What is that big debt?

I say tough shit if you over leveraged yourself to buy at bubble prices while IR were low.

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If the bank raises interest rates as a result of strong wage growth driving consumer spending, then the over-leveraged will be able to pay the increased rate thanks to their pay rises.

I was thinking more of over leveraged buy to let landlords.

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I'm inclined to think that this won't happen, particularly since the unemployment rate is up.

However, we all tend to view interest rates through the prism of debt and specifically house price debt.

Is there any other reason why the government might want to see higher interest rates? With the Fed and BOE in synch, is there some threat somewhere that could force these rate changes upon them?

Carney would have had access to the unemployment figures so he knows its not rosy. Maybe when he said that the plan could change due to prevailing economic conditions he meant the opposite of what some posters on the threads have assumed - not that they might be held lower for longer, but that they might rise faster than he thinks. The government tends to encourage the early seeding of bad news - is Carney's reference to "good news" for the cash strapped over-leveraged actually just a couple of drips to change sentiment, followed by much harder measures than expected. Rather than reassurance to the over leveraged, Carney could be telling them that its time to sell up before things go south.

After all, none of us expected Osborne to act against private landlords. So my mind is quite open to what they are up to.

And that leads me to another thought. Osborne has been removing a few props, but why is he keeping help to buy when it also distorts the market? The conclusion i come to is that he knows it won't be relevant soon and that price growth is going to go into reverse.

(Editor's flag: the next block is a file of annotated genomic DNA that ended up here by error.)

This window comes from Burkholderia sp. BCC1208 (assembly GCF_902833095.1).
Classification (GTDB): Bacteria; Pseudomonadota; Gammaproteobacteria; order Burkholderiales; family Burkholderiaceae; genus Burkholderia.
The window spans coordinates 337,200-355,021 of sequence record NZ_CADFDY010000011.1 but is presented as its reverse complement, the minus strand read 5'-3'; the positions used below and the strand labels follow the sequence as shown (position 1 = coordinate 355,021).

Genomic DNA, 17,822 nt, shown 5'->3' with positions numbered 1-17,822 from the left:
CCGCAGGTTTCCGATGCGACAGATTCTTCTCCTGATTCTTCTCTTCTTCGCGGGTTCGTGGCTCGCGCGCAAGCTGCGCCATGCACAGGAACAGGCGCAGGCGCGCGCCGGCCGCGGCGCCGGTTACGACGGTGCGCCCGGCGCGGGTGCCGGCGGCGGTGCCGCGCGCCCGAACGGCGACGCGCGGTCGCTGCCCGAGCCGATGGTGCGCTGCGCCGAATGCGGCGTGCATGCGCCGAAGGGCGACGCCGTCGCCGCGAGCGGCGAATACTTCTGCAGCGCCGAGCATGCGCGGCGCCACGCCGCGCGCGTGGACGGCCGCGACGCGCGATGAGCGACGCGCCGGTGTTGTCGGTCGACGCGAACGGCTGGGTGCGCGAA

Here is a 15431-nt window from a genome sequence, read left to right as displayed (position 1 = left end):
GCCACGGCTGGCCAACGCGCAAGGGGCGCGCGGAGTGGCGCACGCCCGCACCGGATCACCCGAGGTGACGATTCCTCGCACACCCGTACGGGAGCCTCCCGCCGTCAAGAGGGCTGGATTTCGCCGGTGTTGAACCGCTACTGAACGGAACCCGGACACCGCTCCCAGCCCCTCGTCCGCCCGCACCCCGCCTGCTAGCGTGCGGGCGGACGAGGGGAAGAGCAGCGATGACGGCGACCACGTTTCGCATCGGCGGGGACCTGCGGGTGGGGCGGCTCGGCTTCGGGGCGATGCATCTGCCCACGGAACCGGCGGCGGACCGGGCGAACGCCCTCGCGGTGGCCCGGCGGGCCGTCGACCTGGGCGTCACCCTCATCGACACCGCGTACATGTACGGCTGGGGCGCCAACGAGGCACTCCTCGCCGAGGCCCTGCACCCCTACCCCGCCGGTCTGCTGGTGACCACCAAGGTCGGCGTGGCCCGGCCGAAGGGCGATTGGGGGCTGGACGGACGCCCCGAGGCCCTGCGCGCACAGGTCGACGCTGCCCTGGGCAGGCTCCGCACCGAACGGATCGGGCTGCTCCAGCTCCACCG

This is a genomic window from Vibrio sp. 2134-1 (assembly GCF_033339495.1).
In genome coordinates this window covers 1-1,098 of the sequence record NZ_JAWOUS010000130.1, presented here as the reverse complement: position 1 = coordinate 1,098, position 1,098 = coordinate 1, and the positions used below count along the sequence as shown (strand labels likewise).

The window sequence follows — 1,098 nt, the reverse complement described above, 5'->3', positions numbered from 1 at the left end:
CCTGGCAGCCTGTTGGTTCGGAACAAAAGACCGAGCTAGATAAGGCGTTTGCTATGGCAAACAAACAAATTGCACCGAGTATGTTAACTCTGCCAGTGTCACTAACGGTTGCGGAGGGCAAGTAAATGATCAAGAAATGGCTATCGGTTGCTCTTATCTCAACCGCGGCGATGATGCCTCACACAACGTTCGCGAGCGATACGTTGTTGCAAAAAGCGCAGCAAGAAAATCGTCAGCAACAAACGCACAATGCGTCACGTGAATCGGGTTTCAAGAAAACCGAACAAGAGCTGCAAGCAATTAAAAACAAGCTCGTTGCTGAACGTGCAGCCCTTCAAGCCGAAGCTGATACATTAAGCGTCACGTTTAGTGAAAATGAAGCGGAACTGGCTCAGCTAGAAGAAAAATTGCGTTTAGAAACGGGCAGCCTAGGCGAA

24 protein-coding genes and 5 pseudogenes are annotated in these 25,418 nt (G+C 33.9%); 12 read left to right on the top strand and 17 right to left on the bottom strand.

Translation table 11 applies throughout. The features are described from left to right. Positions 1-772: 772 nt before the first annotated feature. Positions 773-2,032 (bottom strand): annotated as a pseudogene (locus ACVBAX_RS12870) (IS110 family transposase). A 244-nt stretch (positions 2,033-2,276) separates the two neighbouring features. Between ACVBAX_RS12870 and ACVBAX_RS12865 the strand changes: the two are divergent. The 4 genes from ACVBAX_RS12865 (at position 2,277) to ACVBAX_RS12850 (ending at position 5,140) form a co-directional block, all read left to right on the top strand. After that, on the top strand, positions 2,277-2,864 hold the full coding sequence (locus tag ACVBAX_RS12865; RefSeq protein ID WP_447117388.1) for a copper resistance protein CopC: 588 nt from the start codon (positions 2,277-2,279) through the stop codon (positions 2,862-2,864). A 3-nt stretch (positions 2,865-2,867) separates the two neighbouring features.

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Oh, they'll be fine. They'll just pass the costs on to their tenants :-)

It's the only fair thing to do, after all we owe the landlords so much, for doing so little.... I'm willing to pay double my rent to keep myself in slavery mode, I don't think I could cope with 'having a life'.... :lol:

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It does look like - as others have been saying for a while - that the government want to get this crash over as quick as possible - in order to get some form of 'recovery' in place just before the next election.

But then of course this can't be true - as the BOE are independent aren't they.....

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Analysis: Robert Peston, BBC economics editor

For those of you with big debts looking for reassurance that you are not going to be financially crippled by the increase, Mark Carney has said two other things of note about the so-called Bank Rate.

First typical interest rate changes, increments, will be typically much smaller than the half of a percentage point that they used to be before the Crash of 2008 - so probably one quarter of a percentage point.

Also he has signalled that the new normal rate of interest over the medium term after a succession of rises over two or three years will be perhaps half the 4.5% over rate of the past 300 years. So nearer 2%.

What is that big debt?

I say tough shit if you over leveraged yourself to buy at bubble prices while IR were low.

Naive (old) assumpion that Boe Base == mortgage rate.

Going forward, with all the new capital requirements, the spread over the base rate will be much. much higher than its been nthe past.